Each building will have a different use with a distinct set of variables, including tenant use. It’s important to understand the costs related to each of the variables.

    Once benchmarked, the baseline factors into the code changes that have been incorporated beyond what is comparable in other buildings. The result is the unique baseline for the project.

    The baseline, once established, provides the team an objective and detailed understanding of the building’s performance: Energy Use Intensity (EUI, or miles per gallon for the building), kilowatts, therms, gallons and waste — all converted into cost. Furthermore, the baseline allows us to examine the components of the building from which savings can be obtained, such the building envelope, mechanical, electrical, plumbing, renewable systems and more.

    With baseline information, the project team gains insight into which opportunities will most benefit the project’s priorities (cost, sustainability, affordability and so on). Below, a few examples:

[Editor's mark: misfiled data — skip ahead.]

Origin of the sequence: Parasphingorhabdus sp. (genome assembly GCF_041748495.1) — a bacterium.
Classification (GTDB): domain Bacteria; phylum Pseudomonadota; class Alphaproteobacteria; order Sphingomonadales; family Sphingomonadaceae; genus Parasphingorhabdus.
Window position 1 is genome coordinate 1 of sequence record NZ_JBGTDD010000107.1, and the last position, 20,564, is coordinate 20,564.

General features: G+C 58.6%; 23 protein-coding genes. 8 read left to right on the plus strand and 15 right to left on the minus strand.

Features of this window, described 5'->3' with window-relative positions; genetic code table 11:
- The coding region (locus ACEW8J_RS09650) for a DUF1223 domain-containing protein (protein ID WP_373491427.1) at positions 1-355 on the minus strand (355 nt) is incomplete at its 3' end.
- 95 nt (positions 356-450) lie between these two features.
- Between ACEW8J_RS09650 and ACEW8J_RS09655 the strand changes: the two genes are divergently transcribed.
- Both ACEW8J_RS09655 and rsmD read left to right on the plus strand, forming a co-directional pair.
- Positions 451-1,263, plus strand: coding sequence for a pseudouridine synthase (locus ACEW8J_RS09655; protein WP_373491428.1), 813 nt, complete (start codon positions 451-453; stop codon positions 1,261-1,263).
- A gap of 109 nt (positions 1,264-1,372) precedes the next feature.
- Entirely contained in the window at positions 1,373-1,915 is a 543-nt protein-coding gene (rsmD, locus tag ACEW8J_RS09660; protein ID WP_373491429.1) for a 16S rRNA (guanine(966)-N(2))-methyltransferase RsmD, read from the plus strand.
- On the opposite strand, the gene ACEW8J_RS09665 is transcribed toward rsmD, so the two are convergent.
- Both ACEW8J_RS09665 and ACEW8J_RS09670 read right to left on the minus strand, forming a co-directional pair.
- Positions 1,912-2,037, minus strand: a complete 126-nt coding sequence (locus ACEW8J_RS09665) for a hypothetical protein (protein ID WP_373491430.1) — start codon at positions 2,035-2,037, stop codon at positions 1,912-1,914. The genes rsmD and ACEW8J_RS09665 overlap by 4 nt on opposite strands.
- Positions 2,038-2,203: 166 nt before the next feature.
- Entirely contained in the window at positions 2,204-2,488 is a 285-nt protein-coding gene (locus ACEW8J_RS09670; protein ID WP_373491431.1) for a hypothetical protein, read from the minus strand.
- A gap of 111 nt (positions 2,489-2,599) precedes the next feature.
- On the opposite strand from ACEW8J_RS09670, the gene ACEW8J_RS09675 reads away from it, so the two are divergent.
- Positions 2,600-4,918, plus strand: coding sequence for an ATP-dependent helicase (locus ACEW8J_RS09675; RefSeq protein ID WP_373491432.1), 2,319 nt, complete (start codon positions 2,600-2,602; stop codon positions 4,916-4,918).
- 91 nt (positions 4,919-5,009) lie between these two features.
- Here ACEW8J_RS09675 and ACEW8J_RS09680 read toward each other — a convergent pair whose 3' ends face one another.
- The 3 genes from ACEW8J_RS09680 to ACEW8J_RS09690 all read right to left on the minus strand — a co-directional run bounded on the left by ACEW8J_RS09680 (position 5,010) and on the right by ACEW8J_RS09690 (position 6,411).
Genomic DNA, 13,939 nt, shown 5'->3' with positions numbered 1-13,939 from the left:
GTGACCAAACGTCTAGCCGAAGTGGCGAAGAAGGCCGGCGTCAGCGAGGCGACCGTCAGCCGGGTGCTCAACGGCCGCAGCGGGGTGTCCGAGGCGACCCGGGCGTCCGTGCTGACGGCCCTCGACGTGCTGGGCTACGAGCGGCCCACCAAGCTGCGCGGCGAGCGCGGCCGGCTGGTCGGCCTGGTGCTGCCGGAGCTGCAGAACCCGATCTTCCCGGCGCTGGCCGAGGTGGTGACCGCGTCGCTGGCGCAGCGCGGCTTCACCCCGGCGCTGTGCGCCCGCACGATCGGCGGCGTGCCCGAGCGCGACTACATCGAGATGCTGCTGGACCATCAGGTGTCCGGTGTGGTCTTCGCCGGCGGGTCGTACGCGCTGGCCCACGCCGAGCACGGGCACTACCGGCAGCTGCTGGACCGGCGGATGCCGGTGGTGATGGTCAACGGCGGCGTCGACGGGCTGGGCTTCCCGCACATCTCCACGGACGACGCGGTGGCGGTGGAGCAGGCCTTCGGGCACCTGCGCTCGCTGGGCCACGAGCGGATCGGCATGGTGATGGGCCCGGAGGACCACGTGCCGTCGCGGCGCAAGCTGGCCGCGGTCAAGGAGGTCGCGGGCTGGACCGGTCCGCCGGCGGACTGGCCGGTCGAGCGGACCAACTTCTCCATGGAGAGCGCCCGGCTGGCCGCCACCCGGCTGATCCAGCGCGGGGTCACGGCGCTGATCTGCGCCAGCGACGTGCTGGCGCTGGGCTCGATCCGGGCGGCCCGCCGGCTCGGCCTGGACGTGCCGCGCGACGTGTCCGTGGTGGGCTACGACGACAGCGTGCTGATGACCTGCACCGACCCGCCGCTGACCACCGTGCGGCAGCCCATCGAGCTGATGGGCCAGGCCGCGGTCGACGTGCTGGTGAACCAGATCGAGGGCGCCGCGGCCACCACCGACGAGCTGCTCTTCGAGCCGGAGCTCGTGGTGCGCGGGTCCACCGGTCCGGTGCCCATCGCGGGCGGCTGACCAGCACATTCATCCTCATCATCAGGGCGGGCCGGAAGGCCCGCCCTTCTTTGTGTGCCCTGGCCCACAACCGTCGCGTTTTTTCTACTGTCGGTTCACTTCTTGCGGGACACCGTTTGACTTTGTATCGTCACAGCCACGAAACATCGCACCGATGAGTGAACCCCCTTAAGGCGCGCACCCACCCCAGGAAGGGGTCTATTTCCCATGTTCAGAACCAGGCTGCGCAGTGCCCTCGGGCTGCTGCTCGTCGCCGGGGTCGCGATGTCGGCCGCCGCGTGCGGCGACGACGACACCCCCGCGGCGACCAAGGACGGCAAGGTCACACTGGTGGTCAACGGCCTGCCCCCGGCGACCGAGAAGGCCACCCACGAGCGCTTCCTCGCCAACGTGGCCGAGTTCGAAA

• A new construction project: The owner had the requirement to supply air volume twice that of city code. Putting in the extra effort determined that making any improvements to the building envelope beyond code did not make sense, while investing in an energy recovery ventilating system provided great bang for the buck.

    • A historic renovation of an unreinforced masonry building: There was a need to replace 100-year-old single-paned windows and improve the building envelope, such as by insulating the walls. These improvements tripled the R-value of the building, which in turn lowered the heating demand to where it made sense to remove the building from the steam system, eliminating considerable maintenance costs.

    This turned into a win for the owner (a construction deduct versus a premium), for tenants (lowering utility costs and increasing comfort), and maintenance (old steam radiators replaced with electric cove heaters) — all with a substantially reduced EUI. Great!

    • Waste management for new construction: Garbage costs a lot. Recycling costs less. Composting is virtually free. Making it easier for tenants to compost and recycle can save money.

    Analyzing the standard practice for an owner in Seattle, we found simply increasing the size of the recycling bin while decreasing the size of the garbage bin resulted in $6,000 of annual savings with no added cost.

    • Water savings: This is another low-hanging fruit! How low are you willing to go?